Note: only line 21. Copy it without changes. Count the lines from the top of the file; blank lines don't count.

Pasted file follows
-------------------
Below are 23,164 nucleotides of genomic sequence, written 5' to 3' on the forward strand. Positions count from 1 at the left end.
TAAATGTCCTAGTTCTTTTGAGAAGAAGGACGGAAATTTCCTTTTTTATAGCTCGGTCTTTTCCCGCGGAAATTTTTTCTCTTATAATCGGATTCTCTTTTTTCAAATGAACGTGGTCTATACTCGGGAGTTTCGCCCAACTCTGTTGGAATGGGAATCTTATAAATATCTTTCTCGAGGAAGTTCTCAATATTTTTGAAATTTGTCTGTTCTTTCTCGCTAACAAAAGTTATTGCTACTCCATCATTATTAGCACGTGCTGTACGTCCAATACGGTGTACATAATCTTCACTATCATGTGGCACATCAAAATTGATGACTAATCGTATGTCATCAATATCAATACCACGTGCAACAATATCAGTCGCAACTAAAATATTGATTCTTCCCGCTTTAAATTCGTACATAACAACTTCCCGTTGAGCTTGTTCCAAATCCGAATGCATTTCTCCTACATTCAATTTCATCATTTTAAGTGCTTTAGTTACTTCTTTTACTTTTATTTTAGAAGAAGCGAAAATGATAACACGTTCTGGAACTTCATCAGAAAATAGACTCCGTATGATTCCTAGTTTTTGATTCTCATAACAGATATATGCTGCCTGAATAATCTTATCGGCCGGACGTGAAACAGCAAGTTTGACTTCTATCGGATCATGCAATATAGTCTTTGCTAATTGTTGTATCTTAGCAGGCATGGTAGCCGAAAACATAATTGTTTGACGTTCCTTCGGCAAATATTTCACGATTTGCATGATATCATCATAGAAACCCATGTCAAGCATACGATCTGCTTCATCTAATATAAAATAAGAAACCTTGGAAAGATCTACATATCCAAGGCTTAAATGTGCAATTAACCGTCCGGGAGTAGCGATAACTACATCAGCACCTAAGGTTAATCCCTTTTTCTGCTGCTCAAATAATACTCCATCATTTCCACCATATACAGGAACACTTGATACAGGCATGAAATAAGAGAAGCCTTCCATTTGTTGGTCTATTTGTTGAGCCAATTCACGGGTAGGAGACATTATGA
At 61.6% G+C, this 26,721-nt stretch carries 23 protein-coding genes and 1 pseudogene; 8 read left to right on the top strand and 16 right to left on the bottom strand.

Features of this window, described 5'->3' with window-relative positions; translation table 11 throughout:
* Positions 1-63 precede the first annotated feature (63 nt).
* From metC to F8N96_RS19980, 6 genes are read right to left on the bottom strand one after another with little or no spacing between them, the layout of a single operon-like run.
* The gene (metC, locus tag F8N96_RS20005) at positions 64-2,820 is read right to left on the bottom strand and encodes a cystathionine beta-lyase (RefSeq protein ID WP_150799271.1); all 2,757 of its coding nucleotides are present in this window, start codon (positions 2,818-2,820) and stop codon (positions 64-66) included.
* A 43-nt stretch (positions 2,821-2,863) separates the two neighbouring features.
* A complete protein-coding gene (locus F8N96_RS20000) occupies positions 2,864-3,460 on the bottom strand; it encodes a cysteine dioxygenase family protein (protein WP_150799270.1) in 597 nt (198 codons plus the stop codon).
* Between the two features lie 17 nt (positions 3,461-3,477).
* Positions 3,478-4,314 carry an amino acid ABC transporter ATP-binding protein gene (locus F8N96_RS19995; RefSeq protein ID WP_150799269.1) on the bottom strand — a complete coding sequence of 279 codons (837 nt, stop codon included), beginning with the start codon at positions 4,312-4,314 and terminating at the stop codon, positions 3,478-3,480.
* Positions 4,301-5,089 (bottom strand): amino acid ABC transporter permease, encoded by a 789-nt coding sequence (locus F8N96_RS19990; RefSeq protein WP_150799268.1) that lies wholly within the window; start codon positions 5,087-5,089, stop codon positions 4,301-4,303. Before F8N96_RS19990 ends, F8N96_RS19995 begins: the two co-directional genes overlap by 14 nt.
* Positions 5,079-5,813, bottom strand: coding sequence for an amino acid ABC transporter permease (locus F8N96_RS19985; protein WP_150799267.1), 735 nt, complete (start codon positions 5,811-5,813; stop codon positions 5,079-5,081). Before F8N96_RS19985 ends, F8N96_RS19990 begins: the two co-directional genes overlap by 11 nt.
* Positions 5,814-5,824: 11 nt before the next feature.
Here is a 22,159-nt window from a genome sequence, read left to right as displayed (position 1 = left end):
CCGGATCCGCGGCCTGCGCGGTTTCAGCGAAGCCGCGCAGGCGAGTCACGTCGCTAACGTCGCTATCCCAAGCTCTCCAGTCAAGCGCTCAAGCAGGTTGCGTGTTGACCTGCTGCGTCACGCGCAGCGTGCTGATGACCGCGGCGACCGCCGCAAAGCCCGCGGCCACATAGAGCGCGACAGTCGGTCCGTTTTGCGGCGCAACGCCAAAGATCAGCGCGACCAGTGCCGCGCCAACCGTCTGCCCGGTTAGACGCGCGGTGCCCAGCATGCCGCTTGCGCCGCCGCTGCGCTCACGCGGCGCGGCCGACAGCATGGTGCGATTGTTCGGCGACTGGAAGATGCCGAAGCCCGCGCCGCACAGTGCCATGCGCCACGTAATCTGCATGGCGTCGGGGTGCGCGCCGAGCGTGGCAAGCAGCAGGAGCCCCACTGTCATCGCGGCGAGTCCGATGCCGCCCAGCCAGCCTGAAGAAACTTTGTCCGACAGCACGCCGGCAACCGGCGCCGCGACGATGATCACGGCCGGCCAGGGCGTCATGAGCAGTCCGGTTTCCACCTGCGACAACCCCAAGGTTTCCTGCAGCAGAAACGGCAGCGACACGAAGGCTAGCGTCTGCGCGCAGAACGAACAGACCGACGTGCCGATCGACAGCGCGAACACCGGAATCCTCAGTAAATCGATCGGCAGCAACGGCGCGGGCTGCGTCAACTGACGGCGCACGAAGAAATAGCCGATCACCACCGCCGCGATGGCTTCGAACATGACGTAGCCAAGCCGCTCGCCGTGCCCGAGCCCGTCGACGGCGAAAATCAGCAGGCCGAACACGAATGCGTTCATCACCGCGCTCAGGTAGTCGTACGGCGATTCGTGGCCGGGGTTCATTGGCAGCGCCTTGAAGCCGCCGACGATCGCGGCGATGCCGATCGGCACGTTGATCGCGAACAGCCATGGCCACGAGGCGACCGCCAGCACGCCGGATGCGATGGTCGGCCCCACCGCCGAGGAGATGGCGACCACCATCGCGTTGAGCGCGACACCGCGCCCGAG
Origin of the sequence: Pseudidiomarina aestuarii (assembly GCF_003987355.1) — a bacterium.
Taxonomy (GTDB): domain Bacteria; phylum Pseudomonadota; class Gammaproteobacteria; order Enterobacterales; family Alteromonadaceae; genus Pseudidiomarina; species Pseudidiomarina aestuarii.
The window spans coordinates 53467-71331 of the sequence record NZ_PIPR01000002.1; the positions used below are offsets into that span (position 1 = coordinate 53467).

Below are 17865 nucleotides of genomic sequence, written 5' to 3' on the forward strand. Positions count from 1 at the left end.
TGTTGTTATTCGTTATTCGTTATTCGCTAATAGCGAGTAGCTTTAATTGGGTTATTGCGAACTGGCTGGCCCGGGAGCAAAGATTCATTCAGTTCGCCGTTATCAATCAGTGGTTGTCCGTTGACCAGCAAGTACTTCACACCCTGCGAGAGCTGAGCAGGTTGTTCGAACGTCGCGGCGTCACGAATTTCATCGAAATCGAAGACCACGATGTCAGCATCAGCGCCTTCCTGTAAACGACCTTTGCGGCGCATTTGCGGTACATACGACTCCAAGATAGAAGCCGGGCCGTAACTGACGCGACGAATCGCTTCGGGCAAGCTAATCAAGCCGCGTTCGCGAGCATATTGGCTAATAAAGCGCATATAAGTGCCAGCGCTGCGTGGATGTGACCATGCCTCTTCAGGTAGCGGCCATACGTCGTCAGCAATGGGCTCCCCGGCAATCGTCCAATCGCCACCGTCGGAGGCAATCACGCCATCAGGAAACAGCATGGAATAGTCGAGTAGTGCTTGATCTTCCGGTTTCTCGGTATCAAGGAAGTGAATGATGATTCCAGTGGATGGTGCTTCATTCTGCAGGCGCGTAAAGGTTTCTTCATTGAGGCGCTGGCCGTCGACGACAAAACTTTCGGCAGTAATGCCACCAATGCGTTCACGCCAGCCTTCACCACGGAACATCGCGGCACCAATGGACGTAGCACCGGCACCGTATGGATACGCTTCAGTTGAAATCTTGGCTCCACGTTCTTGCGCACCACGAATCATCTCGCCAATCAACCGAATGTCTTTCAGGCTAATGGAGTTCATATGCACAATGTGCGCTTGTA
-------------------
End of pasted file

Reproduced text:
TGTTGTTATTCGTTATTCGTTATTCGCTAATAGCGAGTAGCTTTAATTGGGTTATTGCGAACTGGCTGGCCCGGGAGCAAAGATTCATTCAGTTCGCCGTTATCAATCAGTGGTTGTCCGTTGACCAGCAAGTACTTCACACCCTGCGAGAGCTGAGCAGGTTGTTCGAACGTCGCGGCGTCACGAATTTCATCGAAATCGAAGACCACGATGTCAGCATCAGCGCCTTCCTGTAAACGACCTTTGCGGCGCATTTGCGGTACATACGACTCCAAGATAGAAGCCGGGCCGTAACTGACGCGACGAATCGCTTCGGGCAAGCTAATCAAGCCGCGTTCGCGAGCATATTGGCTAATAAAGCGCATATAAGTGCCAGCGCTGCGTGGATGTGACCATGCCTCTTCAGGTAGCGGCCATACGTCGTCAGCAATGGGCTCCCCGGCAATCGTCCAATCGCCACCGTCGGAGGCAATCACGCCATCAGGAAACAGCATGGAATAGTCGAGTAGTGCTTGATCTTCCGGTTTCTCGGTATCAAGGAAGTGAATGATGATTCCAGTGGATGGTGCTTCATTCTGCAGGCGCGTAAAGGTTTCTTCATTGAGGCGCTGGCCGTCGACGACAAAACTTTCGGCAGTAATGCCACCAATGCGTTCACGCCAGCCTTCACCACGGAACATCGCGGCACCAATGGACGTAGCACCGGCACCGTATGGATACGCTTCAGTTGAAATCTTGGCTCCACGTTCTTGCGCACCACGAATCATCTCGCCAATCAACCGAATGTCTTTCAGGCTAATGGAGTTCATATGCACAATGTGCGCTTGTA